Liberty and the News is Walter Lippman's classic account of how the press threatens democracy whenever it has an agenda other than the free flow of ideas. Arguing that there is a necessary connection between liberty and truth, Lippman excoriates the press, claiming that it exists primarily for its own purposes and agendas and only incidentally to promote the honest interplay of facts and ideas. In response, Lippman sought to imagine a better way of cultivating the news.
A brilliant essay on a persistent problem of American democracy, Liberty and the News is still powerfully relevant despite the development of countless news sources unimagined when Lippman first published it in 1920. The problems he identifies--the self-importance of the press, the corrosion of rumors and innuendo, and the spinning of the news by political powers--are still with us, and they still threaten liberty. By focusing on the direct and necessary connection between liberty and truth, Lippmann's work helps to clarify one of the most pressing predicaments of American democracy today.
"Why republish this old book? In its new format, it features an introduction by Lippmann biographer Ronald Steel, who economically places the book in the context of its day. There's also an afterword, nearly half as long as Lippmann's book, by the journalist, former Clinton Administration insider and newly appointed Clinton (Hillary that is) adviser Sidney Blumenthal.... If there is a rationale for republishing Liberty and the News, it surely must be to give Lippmann's diagnosis and prescriptions a further airing. If we do, we see not only new energy in journalism education but clear evidence that Lippmann's political observatories have taken hold."--Michael Schudson, The Nation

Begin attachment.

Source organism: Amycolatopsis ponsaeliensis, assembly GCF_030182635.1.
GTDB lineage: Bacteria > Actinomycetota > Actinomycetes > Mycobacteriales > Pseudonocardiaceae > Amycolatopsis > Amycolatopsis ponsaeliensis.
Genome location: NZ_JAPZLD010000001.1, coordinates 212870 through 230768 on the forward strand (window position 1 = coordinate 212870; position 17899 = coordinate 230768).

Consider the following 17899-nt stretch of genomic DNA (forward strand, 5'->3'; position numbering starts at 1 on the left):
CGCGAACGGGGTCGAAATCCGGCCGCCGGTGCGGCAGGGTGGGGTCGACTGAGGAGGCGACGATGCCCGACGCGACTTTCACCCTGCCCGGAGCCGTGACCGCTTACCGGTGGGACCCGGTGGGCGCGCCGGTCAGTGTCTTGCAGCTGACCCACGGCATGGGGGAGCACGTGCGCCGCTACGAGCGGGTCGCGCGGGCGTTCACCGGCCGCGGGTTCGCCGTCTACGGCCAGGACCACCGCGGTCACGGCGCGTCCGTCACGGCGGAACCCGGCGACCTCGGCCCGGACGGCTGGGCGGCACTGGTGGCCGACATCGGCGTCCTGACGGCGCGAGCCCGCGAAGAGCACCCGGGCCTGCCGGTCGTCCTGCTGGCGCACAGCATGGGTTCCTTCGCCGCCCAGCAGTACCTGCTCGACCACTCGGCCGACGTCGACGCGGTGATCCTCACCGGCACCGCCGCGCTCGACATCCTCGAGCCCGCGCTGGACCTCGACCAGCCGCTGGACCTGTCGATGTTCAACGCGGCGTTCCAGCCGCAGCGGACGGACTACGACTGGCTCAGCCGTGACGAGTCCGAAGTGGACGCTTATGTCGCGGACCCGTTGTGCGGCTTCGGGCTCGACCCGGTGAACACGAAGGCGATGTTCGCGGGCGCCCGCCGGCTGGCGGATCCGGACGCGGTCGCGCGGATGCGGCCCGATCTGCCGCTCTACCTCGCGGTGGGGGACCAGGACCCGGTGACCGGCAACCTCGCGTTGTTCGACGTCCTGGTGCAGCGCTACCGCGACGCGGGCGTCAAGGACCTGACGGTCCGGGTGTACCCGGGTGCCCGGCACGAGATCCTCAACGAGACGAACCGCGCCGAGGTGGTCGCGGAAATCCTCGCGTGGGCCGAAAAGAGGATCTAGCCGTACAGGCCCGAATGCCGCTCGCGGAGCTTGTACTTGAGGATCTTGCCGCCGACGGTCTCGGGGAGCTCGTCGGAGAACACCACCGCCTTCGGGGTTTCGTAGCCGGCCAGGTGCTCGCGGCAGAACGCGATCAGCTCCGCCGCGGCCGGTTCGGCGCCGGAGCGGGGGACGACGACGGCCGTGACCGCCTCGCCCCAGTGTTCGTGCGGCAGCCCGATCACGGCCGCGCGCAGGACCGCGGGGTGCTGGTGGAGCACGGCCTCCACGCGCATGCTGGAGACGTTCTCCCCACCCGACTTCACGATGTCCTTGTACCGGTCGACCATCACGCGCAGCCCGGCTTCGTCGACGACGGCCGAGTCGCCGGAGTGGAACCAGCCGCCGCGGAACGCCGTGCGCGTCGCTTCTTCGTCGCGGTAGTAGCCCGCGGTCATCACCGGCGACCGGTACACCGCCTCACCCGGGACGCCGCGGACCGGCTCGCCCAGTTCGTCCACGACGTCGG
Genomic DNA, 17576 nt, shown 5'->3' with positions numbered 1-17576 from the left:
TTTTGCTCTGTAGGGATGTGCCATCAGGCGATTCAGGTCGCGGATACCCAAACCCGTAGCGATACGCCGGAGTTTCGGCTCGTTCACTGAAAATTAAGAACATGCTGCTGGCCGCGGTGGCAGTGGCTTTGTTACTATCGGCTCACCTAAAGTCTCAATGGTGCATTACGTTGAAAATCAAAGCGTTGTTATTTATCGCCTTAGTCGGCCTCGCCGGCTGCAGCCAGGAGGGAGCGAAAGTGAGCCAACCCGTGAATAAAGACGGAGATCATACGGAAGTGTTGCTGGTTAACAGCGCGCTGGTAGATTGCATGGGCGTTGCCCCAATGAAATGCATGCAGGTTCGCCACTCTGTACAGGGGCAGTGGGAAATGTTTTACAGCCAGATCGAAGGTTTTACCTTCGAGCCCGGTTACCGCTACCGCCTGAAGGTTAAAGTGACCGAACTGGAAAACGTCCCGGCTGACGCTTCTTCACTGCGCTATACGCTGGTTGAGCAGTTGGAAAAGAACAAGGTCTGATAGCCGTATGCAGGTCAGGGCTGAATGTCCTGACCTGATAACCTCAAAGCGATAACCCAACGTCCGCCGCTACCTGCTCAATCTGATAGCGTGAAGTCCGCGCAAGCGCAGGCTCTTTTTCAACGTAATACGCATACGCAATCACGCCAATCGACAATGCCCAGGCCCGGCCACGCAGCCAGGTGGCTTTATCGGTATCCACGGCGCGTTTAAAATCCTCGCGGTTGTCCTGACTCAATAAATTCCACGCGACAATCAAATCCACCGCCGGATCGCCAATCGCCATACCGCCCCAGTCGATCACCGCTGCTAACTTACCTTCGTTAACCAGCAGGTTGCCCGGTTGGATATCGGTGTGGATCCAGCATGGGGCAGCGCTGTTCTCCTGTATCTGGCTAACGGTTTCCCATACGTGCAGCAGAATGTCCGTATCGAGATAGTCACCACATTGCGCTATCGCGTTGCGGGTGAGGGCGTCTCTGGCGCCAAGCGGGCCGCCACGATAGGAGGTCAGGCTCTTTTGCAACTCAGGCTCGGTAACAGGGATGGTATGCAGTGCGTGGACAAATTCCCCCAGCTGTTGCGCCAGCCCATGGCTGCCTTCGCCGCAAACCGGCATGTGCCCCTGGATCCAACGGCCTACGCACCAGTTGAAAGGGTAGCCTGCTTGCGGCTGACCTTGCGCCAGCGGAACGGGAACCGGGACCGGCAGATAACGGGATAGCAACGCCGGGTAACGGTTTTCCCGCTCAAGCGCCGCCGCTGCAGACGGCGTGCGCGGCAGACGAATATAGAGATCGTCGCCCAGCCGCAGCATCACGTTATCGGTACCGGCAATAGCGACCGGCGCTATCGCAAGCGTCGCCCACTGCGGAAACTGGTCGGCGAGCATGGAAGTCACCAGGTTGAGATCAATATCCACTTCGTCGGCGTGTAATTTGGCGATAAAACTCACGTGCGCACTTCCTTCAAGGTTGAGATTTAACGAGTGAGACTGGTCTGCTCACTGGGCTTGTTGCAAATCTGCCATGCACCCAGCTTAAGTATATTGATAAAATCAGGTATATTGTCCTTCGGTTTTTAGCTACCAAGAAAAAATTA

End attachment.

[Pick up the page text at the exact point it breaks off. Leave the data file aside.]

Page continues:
"Lippmann's concern more than four generations ago was not about journalists, but about the impact poor journalism was having on readers, or more to the point, on the citizens in this democracy. We should have the same concern today."--Timothy J. McNulty, Chicago Tribune
"It is absolutely necessary to read it slowly, paragraph by paragraph, in order to follow the 'precocity' of Walter Lippmann. It is quite obvious, that the author would have seen today, 90 years after he wrote the pages, the same crisis of journalism. His critical remarks however, deserve attentive reading and observance. We would strongly recommend it, but: Be careful, don't read too much at a time, unless you do not want to be mingled in a plethora of philosophical remarks!"--Henn-Jüri Uibopuu, Vienna Online Journal on International Constitutional Law
"There is great merit in reading old books because you find that current preoccupations are always echoes of past debates, although of course the context changes. Lippmann's essay is full of insight and seems particularly timely again now."--Enlightened Economist
Table of Contents:
General Editor's Introduction vii
Foreword by Ronald Steel xi
Chapter 1: Journalism and the Higher Law 1
Chapter 2: What Modern Liberty Means 11
Chapter 3: Liberty and the News 41
Afterword by Sidney Blumenthal 63
Another Princeton book authored or coauthored by Sidney Blumenthal: